As a graduate student in a psychology program at this university, you have the opportunity to create scholarship for potential publication of your studentauthored article in a scholarly journal such as the Personality and Social Psychology Bulletin or Personality and Social Psychology Review. It is important to note that in the example journals, all student-authored papers that are accepted for publication in these journals are automatically eligible to receive a student publication award from the Society for Personality and Social Psychology. Take the time to examine some quality sample publications from previous winners, which
As a graduate student in a psychology program at this university, you have the opportunity to create scholarship for potential publication of your studentauthored article in a scholarly journal such as the Personality and Social Psychology Bulletin or Per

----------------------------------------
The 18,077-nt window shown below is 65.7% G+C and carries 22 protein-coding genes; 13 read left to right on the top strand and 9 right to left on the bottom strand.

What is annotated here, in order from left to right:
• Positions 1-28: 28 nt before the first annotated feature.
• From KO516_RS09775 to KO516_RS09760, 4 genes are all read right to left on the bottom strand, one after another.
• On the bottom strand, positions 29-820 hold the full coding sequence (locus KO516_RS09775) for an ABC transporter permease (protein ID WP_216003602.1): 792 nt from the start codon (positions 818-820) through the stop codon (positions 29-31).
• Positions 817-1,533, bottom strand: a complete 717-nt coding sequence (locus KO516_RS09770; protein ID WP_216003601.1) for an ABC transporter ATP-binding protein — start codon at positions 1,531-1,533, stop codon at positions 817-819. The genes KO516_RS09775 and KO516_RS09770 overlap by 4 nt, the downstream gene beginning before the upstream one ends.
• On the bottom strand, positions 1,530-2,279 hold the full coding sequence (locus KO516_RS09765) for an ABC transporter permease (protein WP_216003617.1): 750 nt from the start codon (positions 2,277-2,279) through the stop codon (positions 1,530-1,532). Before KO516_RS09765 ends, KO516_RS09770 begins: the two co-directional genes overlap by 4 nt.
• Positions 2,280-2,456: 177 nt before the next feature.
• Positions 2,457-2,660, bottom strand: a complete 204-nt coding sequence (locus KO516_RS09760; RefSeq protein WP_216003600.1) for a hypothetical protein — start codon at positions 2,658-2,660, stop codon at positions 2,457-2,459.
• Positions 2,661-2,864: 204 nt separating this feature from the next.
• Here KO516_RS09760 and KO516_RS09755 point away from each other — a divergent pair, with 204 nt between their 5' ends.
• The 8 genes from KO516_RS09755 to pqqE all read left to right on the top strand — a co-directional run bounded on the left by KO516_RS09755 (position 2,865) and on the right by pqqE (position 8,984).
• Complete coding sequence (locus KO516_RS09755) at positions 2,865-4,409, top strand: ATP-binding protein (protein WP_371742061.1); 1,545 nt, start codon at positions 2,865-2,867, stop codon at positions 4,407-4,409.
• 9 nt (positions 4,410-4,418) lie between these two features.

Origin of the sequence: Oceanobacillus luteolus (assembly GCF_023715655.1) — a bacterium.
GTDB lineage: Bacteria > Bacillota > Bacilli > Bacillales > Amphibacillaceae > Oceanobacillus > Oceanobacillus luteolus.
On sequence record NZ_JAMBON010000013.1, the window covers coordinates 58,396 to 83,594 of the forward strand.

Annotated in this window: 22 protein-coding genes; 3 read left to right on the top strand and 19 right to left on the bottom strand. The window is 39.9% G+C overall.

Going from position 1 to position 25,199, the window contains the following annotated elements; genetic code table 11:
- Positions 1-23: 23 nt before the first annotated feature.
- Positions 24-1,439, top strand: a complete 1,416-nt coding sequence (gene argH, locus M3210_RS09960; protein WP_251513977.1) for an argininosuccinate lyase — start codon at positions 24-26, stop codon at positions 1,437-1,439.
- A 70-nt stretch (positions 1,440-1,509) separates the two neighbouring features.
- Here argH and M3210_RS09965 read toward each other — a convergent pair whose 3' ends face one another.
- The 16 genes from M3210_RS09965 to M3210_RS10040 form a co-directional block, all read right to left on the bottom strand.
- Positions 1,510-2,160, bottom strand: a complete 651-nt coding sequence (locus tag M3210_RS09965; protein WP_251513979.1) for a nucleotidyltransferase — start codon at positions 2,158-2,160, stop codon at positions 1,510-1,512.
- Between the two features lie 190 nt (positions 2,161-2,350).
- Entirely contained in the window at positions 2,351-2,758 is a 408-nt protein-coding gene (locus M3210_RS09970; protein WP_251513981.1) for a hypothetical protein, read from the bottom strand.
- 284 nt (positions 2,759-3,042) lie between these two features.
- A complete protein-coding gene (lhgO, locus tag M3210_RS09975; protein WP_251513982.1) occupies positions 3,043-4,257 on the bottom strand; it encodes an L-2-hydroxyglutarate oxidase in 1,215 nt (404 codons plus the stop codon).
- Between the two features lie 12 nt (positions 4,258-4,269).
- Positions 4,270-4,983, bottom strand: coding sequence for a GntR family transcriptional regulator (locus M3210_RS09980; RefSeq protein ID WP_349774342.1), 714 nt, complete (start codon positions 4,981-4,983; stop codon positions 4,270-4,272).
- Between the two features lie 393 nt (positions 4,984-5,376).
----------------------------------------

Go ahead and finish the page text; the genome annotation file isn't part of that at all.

PSY 560 Final Project: Student -Authored Article Guidelines and Rubric Overview Your Mission As a graduate student i n a psychology program at this u niversity, you have the opportunity to create scholarship for potential publication of your student – authored article in a scholarly journal such as the Personality and Social Psychology Bulletin or Personality and Social Psychology Review . It is important to note that in the e xample journals, all student -authored papers that are accepted for publication in these journals are automatically eligible to receive a student publication award from the Society for Personality and Social Psych ology . Take the time to examine some quality sample publications from previous winners , which can be found here: Ma -Kellams, C., Spencer -Rodgers, J., & Peng , K. (2011) . I am against us? Unpacking cultural differences in ingroup favoritism via d ialecticism. Personality and Social Psychology Bulletin, 37, 15 –27. Shu, L. L., Gino, F., & Bazerman , M. H. (2011). Dishonest deed, c lear conscience: When cheating leads to moral disengagement and motivated forgetting. Personality and Social Psychology Bulletin, 37, 330 –349. Babbitt , L. G., & Sommers , S. R. (2011) Framing matters : Contextual influences on interracial interaction o utcomes. Personality and Social Psychology Bulletin, 37, 1233 –1244. The final project for this course is the creation of a scholarly, student -authored article that is ready for potential submission to a real -world organization or publication that focuses on this subfield of psychology. For purposes of this course, we will focus on the Society for Personality and Social Psyc hology (SPSP), an organization founded in 1974 when the leadership of the American Psychological Association decided to incorporate an independ ent organization to focus on this subfield. Remember, this is an article for potential publication in one of thes e journals. You are NOT required to submit your completed article to the publication as part of this project. However, you are strongly encouraged to continu e to develop your article and conduct further research upon completion of this course as you move f orward in your academic work for possible future submission. In this component, t his assessment will measure student competency with respect to the following course outcomes: Defend a position on the role personality psychology plays in the b roader field of psychology and its relevancy to practical issues Propose appropriate solutions to complex problems that draw upon contemporary principles and current research in personality psychology Analyze foundational theories of personality for their historical context, theorist’s biases, research methods, and relevance to current thinking in the field Evaluate the continued relevancy and accuracy of classic theories of psychology in the context of contemporary research findings Assess personality psychology practices in terms of their appropriateness for diverse populations Prompt Put yourself in the shoes of a theorist and propose a solution to a real -world contemporary problem based on your understand ing of the t heorist and his or her theories. How do you break down this theory to inform your selection of the problem, how does it address not only the problem, but the solution , and how can you defend this solution? Cli ck here to access a list of preapproved theorists and resources. Students wishing to select a theorist other than those listed must receive instructor approval. The American Psychological Associat ion is a good starting point for helping you to identify the problem around which your theory and article focus . Specifically , the following critical elements must be addressed: 1. Using the preapproved theorists and resources, select and analyze a founda tiona l theory of personality for its historical context, theorist’s biases, and research methods. Aspects you will address in this an alysis would include the following : o Analyz e the background of your theory . This means including key biographi cal information related to the theorist (not simply providing biographical elements about the theorist) and the historical context in which the theory was developed. For example, were there important world events tha t may have influenced the theorist? o Anal yze the essential characteristics of the theory . This is a section in which you begin to incorporate relevant research that demonstrates the development of the theory . For example, was the theory a reaction against other forces in psychology o f the time or an extension of the work of an earlier theorist? 2. Evaluate this theory’s continued relevanc e, validity , and corresponding accuracy in the context of the contemporary principles and current research findings in this field. o Evaluate the validi ty and corresponding accuracy of the theory . Validity of a theory relates to such issues as how well the theory explains behavior, how well the theory makes testable predictions, and how well those predictions are sup ported by research. For ex ample, w hat is the research evidence that supports the theory? What is the research evidence that does not support the theory? How does the theory explain personality development? o Evaluate the aspects that are relev ant in the field today and the ones that are not . What is the current thinking in the field using evidence from recent research? Note that “recent” research is defined as within the last five years. 3. After analyzing and evaluating your selected foundation theory and theorist(s), you will use this lens to analyze a complex problem in the field of personality psychology that draws upon this theory and propose an appropriate solution to that complex problem that draws upon contemporary principles and current research finding s in this field. o Discuss how your theory relates to the problem. For exampl e, if you are addressing psycho analytical theory and the current complex problem you are addressing is child abuse and neglect, explain how your theory relates to or explains this problem. o Ensure that the solution you propose is consistent with the theory and contemporary relevance of the problem you have identified. How would your selected theorist approach this problem? For example, if you have s elected one of the exis tential theo rists, how might he or she conceptualize the current problem of PTSD? What specific approach would the theorist take in dealing with this problem? How valid do you find this approach? If there is available research related to the application of this theory to this specific problem, describe that research here. Also, consider describing research that you believe would help inform this issue. 4. In discussing your solution , assess how personality psychological practices differ in terms of their app ropriateness for diverse populations and application practices . o Address the applicability of your selected theory in terms of its appropriateness for diverse populations. Applicability of a theory generally relates to how well the theory can be applied to real -world situations. In other words, h ow well can your selected theory be applied in a variety of cultural situations? o Include examples of how the approach to implementing your solution in practice might differ based on the target population. 5. Includ e a cogent thesis and thesis argument that will clearly defend a position on the role personality psychology plays in the broader field of psychology and its relevancy to practical issues . o Your position will demonstrate that you are familiar with the relevant current research. For example, if you are stating that social learning theory is still relevant to your proposed solution , you are following up that statement with evidence from current research that supports your position and explains why. o You will demonstrate your info rmed opinion and articulate its viability. Your article should address research that exists against your position and your articulation of why or why not that research is viable and how it impacts what you are stating in your o wn article. o You will address what research needs to be done to further support or not support the position you are taking. What sort of research would validate or invalidate your position? For example, when you restate your proposed solution in closing , yo u might say something like, “If we want to fully explore the implications of this learning theory in early childhood development, the type of research we would need to engage in for a more comprehensi ve dialogue would consist of… ” Instructions There are t wo components to this project. The first component is your student -authored article , which will focus on an appropriate solution to the complex problems this theory addresses and draw upon the contemporary research and principles to support that solution. This is due in Module Nine . In the second component , you will present your analysis and proposed solution in a peer -review forum in Module Ten , which entails defending your position with your peers and engaging in a dialogue. This dialogue will not only ad dress the role personality psychology plays in the broader field of psychology and its relevancy to practical issues , but it should also inform your own understanding of various foundational theories of personalities in the field —not just one that you chos e as the focus of your own article. Refer to the separate Peer Review Guidelines and Rubric document for instructions and grading criteria on this second component. Milestones This component of your project is divided into four milestones , which will be s ubmitted at various points throughout the course to scaffold learning and ensure quality final submissions: 1. Milestone One : Topic Selection : Review both components of the final project in Module Two . This document addresses the first component of your fina l project. Post any question s you may have to the Final Project discussion forum. 2. Milestone Two : Abstrac t: Submit an abstract of y our proposed article to a class -wide forum in Module Three . 3. Milestone Three : Abstract Feedback : Provide your peers feedback on the ir abstract s by Module Five . 4. Milestone Four : Draft/Outline : Submit a draft/outline of your article to your instructor in Module Seven . This will be submitted for feedback; you will be awarded full points for the submission or 0 points for no submission . 5. Final Project Component 1: Student -Authored Article Final Draft delivered to your instructor at end of Module Nine and uploaded to the Module Ten discussion in preparation for the peer r eview in Module Ten . 6. Final Project Component 2: Peer Review/Position Defense (through a discussion forum) in Module Ten . Rubric Requirements of Submission Your article should be in one complete file, double -spaced, including references. A tab indent should begin each paragraph. The complete file should not exceed 10,000 w ords in length including the abstract, references , and notes. Your completed article will include a separate title page with word count listed, abstract, body of your article, references, and notes. Your abstract of no more than 150 words should be contain ed on a separate page following the title page and include 4 –5 keywords beneath the abstract. A minimum of 10 scholarly resources consisting of primary or secondary sources to support your interpretation are required to support your article. Why 10 ? This i s not about quantity but rather minimum resources necessary to cover the scope of quality research. Note that TWO of these resources must be based on the approved list of primary sources from the theorists whom you are interpreting for this article. Theori sts and associated p rimary sources not on the list must be approved by the instructor . Instructor Feedback: This activity uses an integrated rubric in Blackboard. Students can view instructor feedback in the Grade Center. For more in formation, review these instructions . Critical Elements Exemplary (100%) Proficient (90%) Needs Improvement (70%) Not Evident (0%) Value Analysis: Bac kground of the Theory Meets “Proficient” and illustrates all connections with concrete and relevant examples Specific aspects of the theorist’s biography, biases, and historical context a re logically connected to the theory Specific aspects of the theorist’s biography, biases, and historical context are not logically connected to the theory Does not describe specific aspects of the theorist’s biography, biases, and historical context relat ed to the theory 10 Analysis: Characteristics and Methods of the Theory Meets “Proficient” and the research methods and essential characteristics of the theory are illustrated with concrete and relevant examples Research methods and essential characteristics of the theory are appropriately analyzed Research methods and essential characteristics of the theory are accurately described but are not analyzed Does not describe research methods and essentia l characteristics of the theory 10 Evaluation : Validity and Accuracy of the Theory Meets “Pr oficient” and the claim is well supported with concrete examples to address its accuracy and validity Compares and contrasts the theory to other theorists and theories to address its accuracy and validity Compares and contrasts the theory to other theorists and theories but does not address its accuracy and validity Does not comp are and contrast the theory to other theorists and theories 10 Evaluation: Contemporary Relevance of the Theory Meets “Proficient” and all of the research is scholarly Makes a claim about the extent to which the theory is relevant today using contemporary research to substantiate Makes a claim about the extent to whi ch the theory is relevant today but does not use contemporary research to substantiate Does not include an appropriate claim about the contemporary relevanc e of theory 10 Proposed Solution to Problem Meets “Proficient” and a ll of the research is scholarly Proposes a solution that is logically consistent with the theory Propose s a solution that is not logic ally consistent with the theory Does not propose a solution 20 Glossary: Term Definition Example Concrete Sufficiently specific to be able to visualize; real or solid; not abs tract Exemplar: Freud was influence by the puritanical and repressive sexual mores of the Victorian era. By some accounts, even the mention of the word “leg” was considered improper in mixed company, because of its perceived immodesty (Source, Date). Rel evant Directly connected to the matter at hand; pertinent to the topic Exemplar: In the early days of psychology, direct consideration of spiritual and religious issues was thought to be relevant and important in scientific inquiry as evidenced by William James’ s seminal work, The Varieties of Religious Experience , which was based on lectures James gave at the University of Edinburgh in 1901 and 1902 (Powers, 2005). However, the rise of behaviorism beginning with the work of John Watson in 1913 sent mainstr eam psychology in the direction of not considering internal processes in understanding human behavior (Powers, 2005). This neglect of spirituality in psychology began to change with the development of hu manistic psychology in the 1950s and 1960s, and more recently the greater emphasis on multicultural issues in psychotherapy and counseling has led to a reconsideration of spirituality and religion (Powers, 2005). Insightful Revealing the inner nature; going beyond the surface or Exemplar: In his moving writing about his concentration camp experiences, Assessment of Personality Psychological Practice Differences Meets “Proficient” and supports all claims with concrete and relevant exam ples Makes appropriate claims about the extent to which theory informs practices as applied to diverse populations Makes claims that are not appropriate to the extent to which theory informs practices as applied to diverse populations Does not identify implications of the th eory to psychological practices 20 Defense of Position on the Ro le of Personality Psychology Meets “Proficient ,” and past and current applications that exist for and against your proposed solution are illustrated with concrete and relevant examples Applications of the theory specific to addressing the prop osed solution are accurately a nalyzed Applications of the theory specific to addressing the proposed solution are described but not accurately analyzed Does not address applications of the theory specific to proposed solution 15 Writing Grammar, mecha nics, citations, and voice are consistently approp riate for the intended audience There are no major errors of grammar, mechanics, citations, and voice Errors in g rammar, mechanics, citations, and voice are prevalent but do not prevent the submission fro m being understood Errors in grammar, mechanics, citations, and voice prevent the submission from being understood 5 Total Comments: 100% generalizations to illumina te nuance or shades of gray; able to see beyond the readily apparent Viktor Frankl (1992) explores the basic human struggle to find meaning in life and the importance of being able t o transcend current experience to find that meaning. According to Frankl, the search for and finding of meaning is the primary motivation of a person’s life. This meaning is derived in an outer – directed fashion toward the world, rather than based within th e individual’s own psyche. Frankl refers to this as “the self -transcendence of human existence” (Frankl, 1992, p. 115). Somewhat in contrast to Maslow, Frankl views self -actualization as a by product of self -transcendence. Self -actualization cannot be consc iously sought but can be only achieved through the forgetting of self and giving self to a cause outside of the self, either to a cause, to service, or to another person in love (Frankl, 1992). Logical Reasonable; philosophically consistent; non -contradic tory Exemplar: There is much discussion about Freud’s focus on sexual and aggressive drives and consequently a tendency to be dismissive of his consideration of drives as being too narrow. However, Freud’s own conceptualization suggested a more complex und erstanding of these drives. The abilities to work and to love were for Freud the desired outcomes of psychoanalysis (Hazan & Shaver, 1990). The mature, adult expression of sexual and aggressive drives is the ability to form loving relationships and to be engaged in productive activity. There are not many therapists who would argue with these as appropriate goals for treatment . Analyze To dissect, deconstruct, or break a complex thing down to its comp onent parts to reveal the inner workings, underlying prem ises, or deeper meaning Exemplar: Kelly structured his personal construct theory into 11 corollaries. He based them on his belief that individuals organize their behaviors through anticipating future events (Weihs, 2011). Like a scientist who works with a theory, hypothesis, experiment ob servation, and resultant theory, Kelly believed individuals work with a construction system, anticipation, experience and behavior, and resultant construction system. Kelly believed that individuals anticipate what to expec t from another individual or environment based on their previous constructions (Weihs, 2011). Describe To state the characteristics of a thing Exemplar: The longitudinal study contains a whole host of conceptual and logistical challenges. This is especia lly the case in studies of continuity of personality characteristics from infancy onward. As just one example of difficulty in longitudinal studies is the concept of continuity itself and how it is measured (Mussen, Conger, & Kagan, 1975). For example, one common meaning of continuity is rank order continuity . In this instance, an individual retains relative rank for an attribute within a particular cohort over a particular period of time. Stability of IQ would be an example of continuity in terms of rank o rder; the trait is stable relative to the reference group. A second type of continuity is ipsative , the child’s tendency to display the same hierarchical organization or behavioral disposition over time. The ranking may change, but the personality characte ristic remains stable. A third type of continuity is psychological epigenesis ; i.e., whether there is a necessary relation between processes at one time and a successive set of processes at a later time in development. For example, is the quality of attach ment in infancy related to later adult dependency? Appropriate Warranted based on given parameters or circumstances; consistent with the given context Scholarly Peer -reviewed, primary research published in journals Anti -exemplar: psychology.about.com Exemplar: a primary source; the original writings of the theorist Assess Measure or evaluate in order to make claims about the amount, extent, incidence, quality, or significance of something Exemplar: Despite the many strengths of Kelly’s personal constr uct theory, there are significant weaknesses , the primary being the lack of explanation for emotions within behavior. Individuals build their levels of bipolar constructs as a result of emotions and childhood experiences (McCloughlin & Matthews, 2009). Kel ly’s theory does not explain how an individual develops his or her level of bipolar separation for each construct and does not account for the role of emotions in developing personal constructs. Identify Name and define Exemplar: The word temperament fir st came into the language during the Middle Ages , and at that time it described biological determinants of behavior. In modern use, temperament has come to be restricted to an individual’s constitutional disposition to activity and emotionality. Temperamen t theorists in the early twentieth century included McDougal, Meumann, and Kollartis (Millon, 1981). McDougal derived eight tempers on combinations of three fundamental dimensions: intensity (strength and urgency), persistency (inward versus outward expres sion), and affectivity (emotional susceptibility). Meumann also developed eight fundamental qualities of feeling. Using the polarities of pleasure -displeasure and active -passive, he devised four classical humors. In a similar way, Kollartis used dimensions of pleasantness versus unpleasantness and excited versus calm to derive his major character types (Millon, 1981). Effective Accomplishes the intended goal(s) Exemplar: The psychologist’s conception of his science involves more than a set of abstract prin ciples, more than an operating manual for the design of research and the construction of theory. Each philosophy of science in psychology is intimately bound up with an image of man, a disciplinary identity, and a system of basic assumptions and values reg arding the aims, problem areas, and investigative methods with which psychology should properly concern itself. Until recently, the scientific orientation in American psychology has been predominantly “demonstrative” rather than “dialectical.” The prevaili ng approach has been tough -minded, extraspective, technically rigorous, and operationalistic. (Taken from the work of Joseph Rychlak, A Philosophy of the Science of Personality Theory , 1968) Engaging Able to hold the attention of the intended audience Exe mplar: In some ways, Adler was ahead of his time in terms of arguing for the equality of men and women. He believed that the relative roles in society of men and women added to the sense of inferiority of each gender. Women are devalued by society and ther efore experience exaggerated inferiority. On the other hand, men are burdened by the high expectat ions placed on them which can not be met. This leads to greater inferiority for men. This problem can be resolved only by women and men being equally valued (A dler, 1980). Accurate Factually true Exemplar: Jean Piaget was one of the first theorists to focus on human development during childhood. Piaget believed development occurred through schemas ( Cowan, Langer, Rich, & Nathanson, 1969 ). Schemas are the menta l and physical actions associated with knowledge development. Piaget taught that schemas include knowledge and the process of obtaining knowledge. He believed children consult previously learned information when faced with a new concept. Children would sub sequently change their schema when additional information about an existing schema was obtained ( Cowen et al., 1969 ). Theorists and Theorist -Authored Sources You are required to use a MINIMUM of two sources authored by your selected theorist. This mean s in addition to the secondary sources you may use in your article you are also reading about the theory as written by the theorist, not what the secondary sources say about this theory. Why is this important? You need to read documentation by your theoris t in order to synthesize the material and inform your own perspective, not simply repeat what others think about the theory. The ability to interpret original theories is also key in developing yourself professionally in this field. A list of example sou rces is provided below for you to facilitate your research in identifying and qualifying appropriate materials that have been directly authored by your theorist . Some of the recommended resources are not linked or available online through the Shapiro Libra ry. However, you may conduct a broader online search to find these materials , access these sources directly from your public library , or acquire them through the Shapiro Library Off -Campus Library Ser vices program. If you elect to choose a different theory or theorist -authored source materials than those listed here , please verify your choices with your instructor in the Final Project discussion forum to ensure you are using quality theorist sources. John Dollard and Neal Miller – Social Learning T heory 1. Dollard, J. , & Miller, N. E. (1950). Personality and psychotherapy: An analysis in terms of learning, thinking, and culture. New York, NY: McGraw -Hill. Erich Fromm – Existential and Humanistic P sychol ogy 1. Resource: Fromm, E. (1944) . Individual and s ocia l origins of neurosis. American Sociological Review , 9(4), 380 –384 . 2. Resource: Fromm, E. (1994). Escape from freedom. New York, NY: Holt Paperbacks. David Buss – Evolutionary P sychology (he is covered in the text, but briefly enough that he could be used) 1. Resource: Buss, D. M. (1989). Sex differences in human mate preferences: Evolutionary hypotheses tested in 37 cultures . Behavioral and Brain Sciences, 12 , 1–49. 2. Resource: Buss, D. (1991). Evoluti onary personality psychology. Annual Review of Psychology, 42 , 459 –491. Rollo Reece May – Existential Psychology 1. Resource: May, R. (1960). Existential bases of psychotherapy. American Journal of Orthopsychiatry, 30 , 685 –695. http://dx.doi.org /10.1111/j.1 939 – 0025.1960.tb02086.x 2. Resource: May, R. (1981). Freedom and destiny. New York, NY: Dell Publishing. 3. Resource: May, R. (1994). The Discovery of being : Writings in existential psychology. New York, NY: W. W. Norton & Company. 4. Resource: May, R. (1996). The meaning of anxiety. New York, NY: W. W. Norton & Company. Viktor Frankl – Logotherapy 1. Resource: Frankl, V. E. (1967). Logotherapy and existentialism. Psychotherapy: Theory, Research & Practice , 4(3), 138 –142. http://dx.doi.org/10.1037/h0087982 2. Resource : Frankl, V. (2006). Man’s search for meaning. Boston, MA: Beacon Press. Julian Rotter – Locus of C ontrol 1. Resource: Rot ter, J. (1954). Social learning and clinical psychology . Westport, CT: Johnson Reprint Corporation. 2. Resource: Rotter, J. B. (1966). Generalized expectancies for internal versus external control of reinforcement. Psychological Monographs: General and Applied , 80 (1), 1 –28. http://dx.do i.org/ 10.1037/h0092976 3. Resource: Rotter, J. B. (1975). Some problems and misconceptions related to the construct of internal versus external control of reinforcement. Journal of Consulting and Clinical Psychology, 43 (1), 56 –67. http://dx.doi.org/10.1037/h0076301 4. Resource: Rotter, J. B. (1990). Internal versus external control of reinforcement: A case history of a variable. American Psychologist, 4 5(4), 489 –493. http://dx.doi.org/10.1037/0003 -066X.45.4.489 Supporting Resource: Note: This source provides bio graphical information on Rotter and does not count as one of the required two minimum theory sources . Rotter, J. B. (1993). Expectancies. In C. E. Walker (Ed.), The history of clinical psychology in autobiography (Vol. II) (pp. 273 –284). Pacific Grove, CA: Brooks/Cole . Martin Seligman – Learned Helpless and Positive P sychology 1. Res ource : Seligman, M.E.P. (1995). Learned optimism . New York, NY: Kn opf. 2. Res ource: Seligman, M. E. P. (2004). Can happiness be taught? Daedalus, 133 (2), 80 –87 . 3. Res ource: Seligman, M. P., & Csikszentmihalyi, M. (200 0). Positive psychology: An introduction. American Psychologist, 55 (1), 5 –14. http://dx.doi.org/10.1037/0003 -066X.55.1.5 4. Res ource : Seligman, M. P., Rashid, T., & Parks, A. C. (2006). Positive psychotherapy. American Psychologist , 61 (8), 774 -788. http://dx.doi.org/ 10.1037/0003 – 066X.61.8.774 5. Res ource : Peterson, C., Maier, S.F., & Seligman, M.E.P. (1995). Learned helplessness. New York, NY: Oxford. Veronica Benet -Martínez – Cultural I nfluences on Personality and Bicultural I dentity 1. Res ource : Benet -Martinez, V. , & Haritatos, J. (2005). Bicultural identity integration (BII): Components and psychosocial antecedents. Journal of Personality, 73 (4), 1015 –1050. 2. Res ource : Benet -Martin ez, V., Lee, F., & Leu, J. (2006). Biculturalism and cognitive complexity: Expertise in cultural representations. Journal of Cross -Cultural Psychology, 37 (4), 386 -40 7.